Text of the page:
Tuesday, February 12, 2013

DOW Breaks 14,000

For the first time since 2007 the DOW has surpassed 14,000.  Stocks have been on fire!  It's safe to say the market is fully valued (or close to it) which makes my job more difficult as a value investor.  As always, there are still companies trading at attractive valuations.  GD and TD come to mind.  But I have to ask myself if buying equities at these levels is the best decision. 

The stock run up is great... but it has also tilted my allocations past the 90:10 stocks:fixed income that I aim for.  There are many vehicles available to investors beyond common stocks.  Many flavors of fixed income offer conservative investors higher current yields than dividend growth stocks tend to offer.  A 3% yield growing at 7% per year is fantastic, but it's going to take 10 years for the YOC to reach 6%.  Here are a couple fixed income securities I'm considering for my next purchase that come standard with yields in the 5-6% range:

ARU: Ares Capital 5.875% Senior Notes
This is an exchanged traded debt that will mature in 2022 and is callable starting October 2015.  Now I realize that bonds are seen as being scary right now.  I agree.  My strategy is to keep the duration to the short or intermediate term.  Locking in for 20+ years is crazy in this environment.  The FED has already proclaimed that interest rates are going to be low the next couple years.  Beyond that we don't know.  What I do know is that this bond matures in a little less than 10 years.  In two more years it will be an 8 year bond, it doesn't stay at 10.  As time goes on the bond duration shortens, but my interest rate is locked in.  The yield curve will work in my favor and help me from losing my shorts (not that I really care since I plan to hold it till it matures and get my money back).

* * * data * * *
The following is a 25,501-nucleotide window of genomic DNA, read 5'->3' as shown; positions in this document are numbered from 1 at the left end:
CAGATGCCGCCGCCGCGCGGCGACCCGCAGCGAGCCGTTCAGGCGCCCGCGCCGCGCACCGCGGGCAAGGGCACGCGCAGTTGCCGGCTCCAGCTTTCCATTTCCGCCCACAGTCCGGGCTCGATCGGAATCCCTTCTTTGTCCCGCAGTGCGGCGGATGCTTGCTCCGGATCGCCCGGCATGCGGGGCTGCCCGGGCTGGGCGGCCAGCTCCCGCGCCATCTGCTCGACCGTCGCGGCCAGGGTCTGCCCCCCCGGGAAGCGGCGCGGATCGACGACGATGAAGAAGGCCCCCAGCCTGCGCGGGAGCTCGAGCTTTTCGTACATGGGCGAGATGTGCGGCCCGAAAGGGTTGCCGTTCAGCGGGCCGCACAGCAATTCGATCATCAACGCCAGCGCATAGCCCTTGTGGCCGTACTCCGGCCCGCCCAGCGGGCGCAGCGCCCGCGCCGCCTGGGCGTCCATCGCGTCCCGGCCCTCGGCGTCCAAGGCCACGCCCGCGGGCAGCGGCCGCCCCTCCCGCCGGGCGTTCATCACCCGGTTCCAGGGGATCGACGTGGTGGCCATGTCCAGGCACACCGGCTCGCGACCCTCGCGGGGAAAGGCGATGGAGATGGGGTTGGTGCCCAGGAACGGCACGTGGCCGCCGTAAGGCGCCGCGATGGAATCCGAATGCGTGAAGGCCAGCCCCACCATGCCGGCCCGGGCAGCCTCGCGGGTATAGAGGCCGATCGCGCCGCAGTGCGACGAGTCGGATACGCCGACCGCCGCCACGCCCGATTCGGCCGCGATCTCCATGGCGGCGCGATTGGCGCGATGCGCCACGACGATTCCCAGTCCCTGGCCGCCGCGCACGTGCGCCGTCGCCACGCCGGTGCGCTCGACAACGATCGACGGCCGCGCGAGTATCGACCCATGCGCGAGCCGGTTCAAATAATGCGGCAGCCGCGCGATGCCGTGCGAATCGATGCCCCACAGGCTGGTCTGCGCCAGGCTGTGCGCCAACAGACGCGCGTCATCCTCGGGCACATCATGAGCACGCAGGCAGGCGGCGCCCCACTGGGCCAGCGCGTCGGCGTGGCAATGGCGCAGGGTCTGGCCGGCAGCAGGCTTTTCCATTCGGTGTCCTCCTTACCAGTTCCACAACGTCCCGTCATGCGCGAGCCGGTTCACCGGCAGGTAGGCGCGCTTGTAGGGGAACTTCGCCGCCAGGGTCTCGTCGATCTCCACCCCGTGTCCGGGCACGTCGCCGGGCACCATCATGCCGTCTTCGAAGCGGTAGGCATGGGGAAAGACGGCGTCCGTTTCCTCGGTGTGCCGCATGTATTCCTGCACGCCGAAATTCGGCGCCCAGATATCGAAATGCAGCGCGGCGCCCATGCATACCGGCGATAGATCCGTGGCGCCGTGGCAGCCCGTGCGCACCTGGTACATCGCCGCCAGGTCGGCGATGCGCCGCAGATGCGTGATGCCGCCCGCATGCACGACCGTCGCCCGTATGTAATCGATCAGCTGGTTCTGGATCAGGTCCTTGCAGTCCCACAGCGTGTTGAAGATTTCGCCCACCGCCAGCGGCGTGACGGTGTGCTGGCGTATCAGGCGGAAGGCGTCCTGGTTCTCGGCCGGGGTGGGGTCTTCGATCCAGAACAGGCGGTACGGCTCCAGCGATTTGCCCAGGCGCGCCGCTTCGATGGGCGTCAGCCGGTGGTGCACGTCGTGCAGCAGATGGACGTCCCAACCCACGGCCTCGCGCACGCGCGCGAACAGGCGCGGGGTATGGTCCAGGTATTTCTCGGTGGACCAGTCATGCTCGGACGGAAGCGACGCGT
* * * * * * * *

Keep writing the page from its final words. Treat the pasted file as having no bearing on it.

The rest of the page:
Ares Capital is a BDC whose common stock trades under ARCC.  This exchange traded debt is currently trading around $25 which is its par value.  S&P rates it as BBB (investment grade).  I like the yield on this one. 

PBI-A: Pitney Bowes 5.25% Notes
This one is very similar to ARU.  It's a 10 year note maturing in 2022, callable starting November 2015, and is rated BBB.  The yield is a little lower, but perhaps the underlying company is a little more reliable.  Most dividend investors are aware of Pitney Bowes.  Most of us know the high dividend on the common stock is a concern.  I wouldn't be comfortable holding the stock, but the bond is a different story.  PBI just needs to stay in business for the bond to do its job.  Dividend increases, decreases, and freezes are not as important to the fixed income investor.  I can lock in a yield over 5% for the next 10 years.  The 10 year treasury current pays less than 2%.  Quite a nice premium for taking additional risk.  PBI-A is currently trading around par value.